On the one hand, if the leakage of ILs from the pores occurs, it will probably affect the activity of electro-active bacteria (EAB). Many ILs have been reported to possess some kind of toxic behavior in various microorganisms. Recently, it was shown by Nemestóthy et al. [31] through a kinetic study that ILs such as [bmim][Cl] and [bmim][Ac], depending on their concentrations, caused a notable loss of metabolic activity of an anaerobic hydrogen-producing community. Furthermore, Hernández-Fernández et al. [32] pointed out that the escape of IL from SILMs to the anolyte contributed to depression of the MFC performance, probably due to perturbation of the whole-cell, electrochemically-active, living biocatalysts. Literature works addressing the stability of SILMs have explained that hydrodynamics in the liquid phase embracing the SILM play a key role and the operation of MFC under static/gently mixed conditions can be seen as a beneficial strategy for enhancing the durability of IL-containing physical separators [33,34,35]. To overcome the instability of SILMs in aqueous media/polar solvents, alternative directions in ionic liquid-containing membrane development for double-compartment microbial fuel cells have appeared. These rely on the blending of various ILs and organic polymers, resulting in a polymer-inclusion membrane, and can be regarded as a possible way forward [36,37,38].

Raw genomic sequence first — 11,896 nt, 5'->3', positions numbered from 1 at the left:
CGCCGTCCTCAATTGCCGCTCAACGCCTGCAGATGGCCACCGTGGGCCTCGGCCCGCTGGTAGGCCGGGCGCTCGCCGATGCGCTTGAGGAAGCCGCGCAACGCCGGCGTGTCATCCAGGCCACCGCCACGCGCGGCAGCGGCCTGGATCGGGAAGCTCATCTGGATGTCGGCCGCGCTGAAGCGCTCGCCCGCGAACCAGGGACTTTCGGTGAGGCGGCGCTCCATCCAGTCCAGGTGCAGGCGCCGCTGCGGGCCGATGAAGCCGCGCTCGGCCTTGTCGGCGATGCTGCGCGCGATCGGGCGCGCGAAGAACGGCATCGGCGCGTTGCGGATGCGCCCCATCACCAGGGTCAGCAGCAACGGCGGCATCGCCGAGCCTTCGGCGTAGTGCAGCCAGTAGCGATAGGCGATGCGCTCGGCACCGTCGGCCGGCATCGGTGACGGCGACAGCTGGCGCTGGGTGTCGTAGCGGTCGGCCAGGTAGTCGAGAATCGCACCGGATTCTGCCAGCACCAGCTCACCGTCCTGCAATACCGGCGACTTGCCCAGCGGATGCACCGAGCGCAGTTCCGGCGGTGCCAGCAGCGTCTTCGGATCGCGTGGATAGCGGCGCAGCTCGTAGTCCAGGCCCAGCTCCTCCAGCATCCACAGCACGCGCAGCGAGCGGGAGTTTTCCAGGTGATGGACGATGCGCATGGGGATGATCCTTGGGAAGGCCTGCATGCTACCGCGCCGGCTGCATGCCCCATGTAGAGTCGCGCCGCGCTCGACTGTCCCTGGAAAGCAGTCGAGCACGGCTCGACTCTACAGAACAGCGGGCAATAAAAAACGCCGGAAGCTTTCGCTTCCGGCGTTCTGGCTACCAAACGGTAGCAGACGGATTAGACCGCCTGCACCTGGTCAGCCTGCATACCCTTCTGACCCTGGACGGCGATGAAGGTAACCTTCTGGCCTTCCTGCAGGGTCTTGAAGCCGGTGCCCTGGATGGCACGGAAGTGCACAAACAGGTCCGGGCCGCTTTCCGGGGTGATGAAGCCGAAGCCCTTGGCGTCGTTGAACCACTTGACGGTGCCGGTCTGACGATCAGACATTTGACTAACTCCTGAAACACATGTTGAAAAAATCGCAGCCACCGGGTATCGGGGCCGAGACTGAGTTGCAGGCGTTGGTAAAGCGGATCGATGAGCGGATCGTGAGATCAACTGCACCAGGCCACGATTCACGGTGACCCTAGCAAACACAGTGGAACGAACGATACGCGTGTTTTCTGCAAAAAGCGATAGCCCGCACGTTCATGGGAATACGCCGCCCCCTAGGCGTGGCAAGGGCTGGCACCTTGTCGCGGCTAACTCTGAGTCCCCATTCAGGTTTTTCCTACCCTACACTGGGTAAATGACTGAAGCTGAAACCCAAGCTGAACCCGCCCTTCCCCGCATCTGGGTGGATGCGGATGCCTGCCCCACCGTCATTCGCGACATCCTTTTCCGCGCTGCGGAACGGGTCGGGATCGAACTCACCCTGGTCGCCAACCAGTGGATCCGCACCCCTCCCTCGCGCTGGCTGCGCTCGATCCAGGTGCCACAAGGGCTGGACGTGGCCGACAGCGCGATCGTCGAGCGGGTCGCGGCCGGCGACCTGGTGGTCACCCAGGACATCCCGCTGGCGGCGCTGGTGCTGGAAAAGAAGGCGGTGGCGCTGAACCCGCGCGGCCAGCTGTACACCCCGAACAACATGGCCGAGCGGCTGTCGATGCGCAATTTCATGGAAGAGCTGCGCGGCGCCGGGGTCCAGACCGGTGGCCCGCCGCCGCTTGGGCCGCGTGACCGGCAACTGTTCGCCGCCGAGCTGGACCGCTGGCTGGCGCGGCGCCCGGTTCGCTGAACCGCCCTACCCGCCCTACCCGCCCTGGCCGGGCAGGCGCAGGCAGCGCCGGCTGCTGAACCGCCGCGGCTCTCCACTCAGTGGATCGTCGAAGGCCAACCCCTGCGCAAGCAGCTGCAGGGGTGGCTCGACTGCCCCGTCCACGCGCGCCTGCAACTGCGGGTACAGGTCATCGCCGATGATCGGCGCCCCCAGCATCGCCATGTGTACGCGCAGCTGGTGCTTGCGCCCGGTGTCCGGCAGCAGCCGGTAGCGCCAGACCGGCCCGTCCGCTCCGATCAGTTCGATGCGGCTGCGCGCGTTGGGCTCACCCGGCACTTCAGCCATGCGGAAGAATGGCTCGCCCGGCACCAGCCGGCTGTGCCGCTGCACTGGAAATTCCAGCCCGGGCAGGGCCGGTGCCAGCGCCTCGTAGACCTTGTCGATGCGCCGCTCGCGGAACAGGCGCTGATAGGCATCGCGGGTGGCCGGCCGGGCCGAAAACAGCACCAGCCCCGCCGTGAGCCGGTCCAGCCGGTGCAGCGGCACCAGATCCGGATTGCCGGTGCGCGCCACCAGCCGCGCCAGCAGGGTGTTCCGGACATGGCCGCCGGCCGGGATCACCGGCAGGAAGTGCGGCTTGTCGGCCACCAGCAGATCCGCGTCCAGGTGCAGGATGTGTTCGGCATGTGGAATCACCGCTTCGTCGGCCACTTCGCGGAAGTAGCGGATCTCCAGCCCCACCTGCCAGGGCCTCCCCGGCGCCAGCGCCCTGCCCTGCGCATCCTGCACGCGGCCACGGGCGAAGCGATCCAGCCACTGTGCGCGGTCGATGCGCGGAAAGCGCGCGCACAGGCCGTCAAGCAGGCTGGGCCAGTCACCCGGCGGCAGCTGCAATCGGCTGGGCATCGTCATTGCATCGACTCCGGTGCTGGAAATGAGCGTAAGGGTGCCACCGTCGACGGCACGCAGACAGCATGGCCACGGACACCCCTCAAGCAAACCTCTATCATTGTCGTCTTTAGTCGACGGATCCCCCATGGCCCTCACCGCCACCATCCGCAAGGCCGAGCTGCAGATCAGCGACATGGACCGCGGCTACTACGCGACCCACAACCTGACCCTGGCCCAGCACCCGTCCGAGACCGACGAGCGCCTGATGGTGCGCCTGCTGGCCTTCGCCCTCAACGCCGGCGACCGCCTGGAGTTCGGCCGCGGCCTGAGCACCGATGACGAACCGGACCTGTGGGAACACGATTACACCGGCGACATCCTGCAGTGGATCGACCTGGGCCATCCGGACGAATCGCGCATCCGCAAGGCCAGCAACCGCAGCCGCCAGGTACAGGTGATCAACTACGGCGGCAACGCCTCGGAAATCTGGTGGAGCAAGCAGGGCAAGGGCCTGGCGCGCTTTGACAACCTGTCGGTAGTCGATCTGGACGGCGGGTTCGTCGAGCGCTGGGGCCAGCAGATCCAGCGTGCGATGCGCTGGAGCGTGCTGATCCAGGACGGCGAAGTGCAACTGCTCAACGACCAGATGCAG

On the other hand, just like in most (filtration) processes where a membrane is employed, chemical and biological fouling of the membrane installed in the bioelectrochemical system is a real threat [26]. Therefore, over time, the deposition of chemical agents, substances, and microbes can be expected. Obviously, the properties of the membrane will then deteriorate, followed by the decrease of the MFC’s power generation capacity. As analyzed in the review of Koók et al. [27] based on previous literature findings, proper selection of the IL to be embedded in the support layer can potentially suppress biofouling. For instance, it has been found by Jebur et al. [39] that liquid membranes prepared with imidazolium cation-based hydrophilic (with [Cl] and [Br] anions) and hydrophobic (with [NTf2] anion) ILs considerably lowered the numbers of growing colonies for strains such as Staphylococcus aureus and Pseudomonas aeruginosa. Therefore, a suitable choice and deployment of ionic liquids could be seen as a potential way to design membranes with a more efficient resistance to microbiological attacks and counteract the biofouling of membrane separators in MFCs [27]. However, due to the limited information available on this aspect, additional research will be needed to assess the traits of biological foulants in light of those of SILMs and understand the possible mechanisms, cross-effects, and interdependencies.